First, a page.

[1] CBBC Newsround. (2021, May 20). What are ’zombie fires’ and why is the arctic circle on fire? Retrieved from
[2] Francis, M.R. (2021, November 1). It’s not the heat, it’s the rate: Rate-induced tipping’s relation to climate change. SIAM News, 54(9), p. 6. Retrieved from
[3] Khvorostyanov, D.V., Ciais, P., Krinner, G., Zimov, S.A., Corradi, C., & Guggenberger, G. (2008). Vulnerability of permafrost carbon to global warming. Part II: Sensitivity of permafrost carbon stock to global warming. Tellus B: Chem. Phys. Meteorol., 60(2), 265-275.
[4] Kloeden, P.E., & Rasmussen, M. (2011). Nonautonomous dynamical systems. In Mathematical surveys and monographs (Vol. 176). Providence, RI: American Mathematical Society.
[5] Kuehn, C. (2015). Multiple time scale dynamics. In Applied mathematical sciences (Vol. 191). Cham, Switzerland: Springer International Publishing.
[6] Luke, C.M., & Cox, P.M. (2011). Soil carbon and climate change: From the Jenkinson effect to the compost-bomb instability. Eur. J. Soil Sci., 62(1), 5-12.
[7] O’Sullivan, E., Mulchrone, K.F., & Wieczorek, S. (2023). Rate-induced tipping to metastable zombie fires. Proc. R. Soc. A, 479(2275).
[8] Ritchie, P., Alkhayuon, H., Cox, P.M., & Wieczorek, S. (2023). Rate-induced tipping in natural and human systems. Earth Syst. Dynam., 14(3), 669-683.
[9] Wechselberger, M., Mitry, J., & Rinzel, J. (2013). Canard theory and excitability. In P.E. Kloeden & C. Pötzsche (Eds.), Nonautonomous dynamical systems in the life sciences (pp. 89-132). Cham, Switzerland: Springer International Publishing.
[10] Wieczorek, S., Xie, C., & Ashwin, P. (2023). Rate-induced tipping: Thresholds, edge states and connecting orbits. Nonlin., 36(6), 3238.
[11] Wieczorek, S., Xie, C., & Jones, C.K.R.T. (2021). Compactification for asymptotically autonomous dynamical systems: Theory, applications and invariant manifolds. Nonlin., 34(5), 2970.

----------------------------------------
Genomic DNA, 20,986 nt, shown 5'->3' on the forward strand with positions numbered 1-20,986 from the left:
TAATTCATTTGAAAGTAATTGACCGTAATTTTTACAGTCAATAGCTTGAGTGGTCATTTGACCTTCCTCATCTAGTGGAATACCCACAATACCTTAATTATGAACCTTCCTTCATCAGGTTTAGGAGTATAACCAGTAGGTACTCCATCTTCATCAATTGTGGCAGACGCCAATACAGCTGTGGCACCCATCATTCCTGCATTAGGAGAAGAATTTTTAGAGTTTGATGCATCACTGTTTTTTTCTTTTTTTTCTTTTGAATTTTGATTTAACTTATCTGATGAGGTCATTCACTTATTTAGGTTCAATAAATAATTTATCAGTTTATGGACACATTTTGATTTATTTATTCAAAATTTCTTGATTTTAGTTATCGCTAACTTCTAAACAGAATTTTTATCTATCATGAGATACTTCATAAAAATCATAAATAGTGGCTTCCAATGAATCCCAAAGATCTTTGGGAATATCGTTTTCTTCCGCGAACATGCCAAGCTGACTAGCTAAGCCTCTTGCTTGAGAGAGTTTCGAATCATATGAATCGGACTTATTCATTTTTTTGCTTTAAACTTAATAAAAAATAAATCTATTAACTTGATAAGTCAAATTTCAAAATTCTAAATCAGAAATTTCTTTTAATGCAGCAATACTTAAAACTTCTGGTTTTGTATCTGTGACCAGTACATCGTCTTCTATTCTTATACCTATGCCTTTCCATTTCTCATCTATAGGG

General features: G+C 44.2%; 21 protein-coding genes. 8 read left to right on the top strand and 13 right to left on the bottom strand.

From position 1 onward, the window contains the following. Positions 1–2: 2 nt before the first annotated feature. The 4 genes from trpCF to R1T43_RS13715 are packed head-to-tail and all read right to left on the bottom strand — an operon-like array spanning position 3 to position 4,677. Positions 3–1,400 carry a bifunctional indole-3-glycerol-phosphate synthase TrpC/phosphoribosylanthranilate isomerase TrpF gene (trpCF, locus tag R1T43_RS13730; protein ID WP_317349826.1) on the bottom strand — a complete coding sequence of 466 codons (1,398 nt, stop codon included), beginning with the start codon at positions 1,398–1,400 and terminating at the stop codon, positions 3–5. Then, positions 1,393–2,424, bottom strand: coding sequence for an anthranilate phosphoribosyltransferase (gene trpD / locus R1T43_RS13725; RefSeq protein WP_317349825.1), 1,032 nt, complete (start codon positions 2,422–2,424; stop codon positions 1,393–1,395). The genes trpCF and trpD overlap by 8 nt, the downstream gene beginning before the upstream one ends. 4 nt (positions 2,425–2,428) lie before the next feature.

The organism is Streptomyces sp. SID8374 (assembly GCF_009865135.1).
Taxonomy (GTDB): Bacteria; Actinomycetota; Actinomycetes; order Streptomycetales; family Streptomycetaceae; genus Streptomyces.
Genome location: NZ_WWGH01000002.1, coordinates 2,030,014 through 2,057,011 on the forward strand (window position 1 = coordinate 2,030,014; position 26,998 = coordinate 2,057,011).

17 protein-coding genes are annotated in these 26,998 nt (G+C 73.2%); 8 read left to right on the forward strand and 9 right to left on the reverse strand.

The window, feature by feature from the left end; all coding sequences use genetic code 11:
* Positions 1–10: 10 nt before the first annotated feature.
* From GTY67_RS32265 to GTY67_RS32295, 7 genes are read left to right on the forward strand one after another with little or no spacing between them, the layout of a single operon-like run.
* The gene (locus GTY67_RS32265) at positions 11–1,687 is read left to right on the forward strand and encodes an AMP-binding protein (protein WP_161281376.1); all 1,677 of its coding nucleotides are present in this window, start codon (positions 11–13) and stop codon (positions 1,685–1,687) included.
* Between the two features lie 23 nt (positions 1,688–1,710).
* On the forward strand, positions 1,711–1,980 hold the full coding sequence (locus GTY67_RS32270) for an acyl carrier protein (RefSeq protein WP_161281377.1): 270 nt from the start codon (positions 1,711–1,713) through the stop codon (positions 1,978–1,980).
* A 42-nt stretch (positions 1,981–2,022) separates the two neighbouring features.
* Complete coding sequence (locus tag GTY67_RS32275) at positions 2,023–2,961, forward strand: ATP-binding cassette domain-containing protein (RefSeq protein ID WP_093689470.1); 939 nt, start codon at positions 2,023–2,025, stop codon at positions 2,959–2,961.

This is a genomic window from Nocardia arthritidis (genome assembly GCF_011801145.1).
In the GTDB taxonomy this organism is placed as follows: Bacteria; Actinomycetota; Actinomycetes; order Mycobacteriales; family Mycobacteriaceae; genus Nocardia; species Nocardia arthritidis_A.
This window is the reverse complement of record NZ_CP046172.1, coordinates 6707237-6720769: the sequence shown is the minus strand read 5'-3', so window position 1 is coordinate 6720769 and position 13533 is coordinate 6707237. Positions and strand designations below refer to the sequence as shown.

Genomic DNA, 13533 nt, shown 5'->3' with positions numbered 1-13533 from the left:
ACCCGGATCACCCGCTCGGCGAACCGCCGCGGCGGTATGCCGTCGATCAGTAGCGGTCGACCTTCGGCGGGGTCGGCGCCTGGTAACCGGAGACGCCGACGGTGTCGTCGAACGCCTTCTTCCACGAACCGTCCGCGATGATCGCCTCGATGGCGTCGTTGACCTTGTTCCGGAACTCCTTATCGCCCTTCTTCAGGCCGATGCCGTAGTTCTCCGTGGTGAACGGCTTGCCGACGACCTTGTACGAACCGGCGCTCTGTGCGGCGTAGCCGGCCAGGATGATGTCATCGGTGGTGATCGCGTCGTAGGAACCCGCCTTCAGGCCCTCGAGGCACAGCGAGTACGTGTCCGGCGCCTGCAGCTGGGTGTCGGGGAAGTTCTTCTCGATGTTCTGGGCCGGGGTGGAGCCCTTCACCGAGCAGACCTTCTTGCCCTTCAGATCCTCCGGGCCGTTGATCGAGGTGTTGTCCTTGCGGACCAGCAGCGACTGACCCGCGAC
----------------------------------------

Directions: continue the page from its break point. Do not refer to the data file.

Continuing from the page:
[12] Xu, J., Morris, P.J., Liu, J., & Holden, J. (2018). PEATMAP: Refining estimates of global peatland distribution based on a meta-analysis. CATENA, 160, 134-140.

Eoin O'Sullivan holds a Ph.D. in applied mathematics from University College Cork in Ireland, where he researched rate-induced tipping in peat soils. He is currently a quantitative analyst at Nanook Advisors. 
Kieran Mulchrone is a senior lecturer in applied mathematics at University College Cork, where he works on problems in geoscience, mathematical modeling, machine learning, and numerical computing. Mulchrone also collaborates with industry in areas such as health insurance and the application of machine learning to emergency vehicle driver behavior and inventory control. 
Sebastian Wieczorek is a professor (chair) and Head of Applied Mathematics at University College Cork. He specializes in a mathematical theory of instability and develops concepts and techniques to study instabilities in physical problems, including rate-induced tipping points in natural and human systems. Prior to his current position, Wieczorek worked at the University of Exeter and Sandia National Laboratories. He holds a Ph.D. in mathematical physics from the Vrije Universiteit Amsterdam.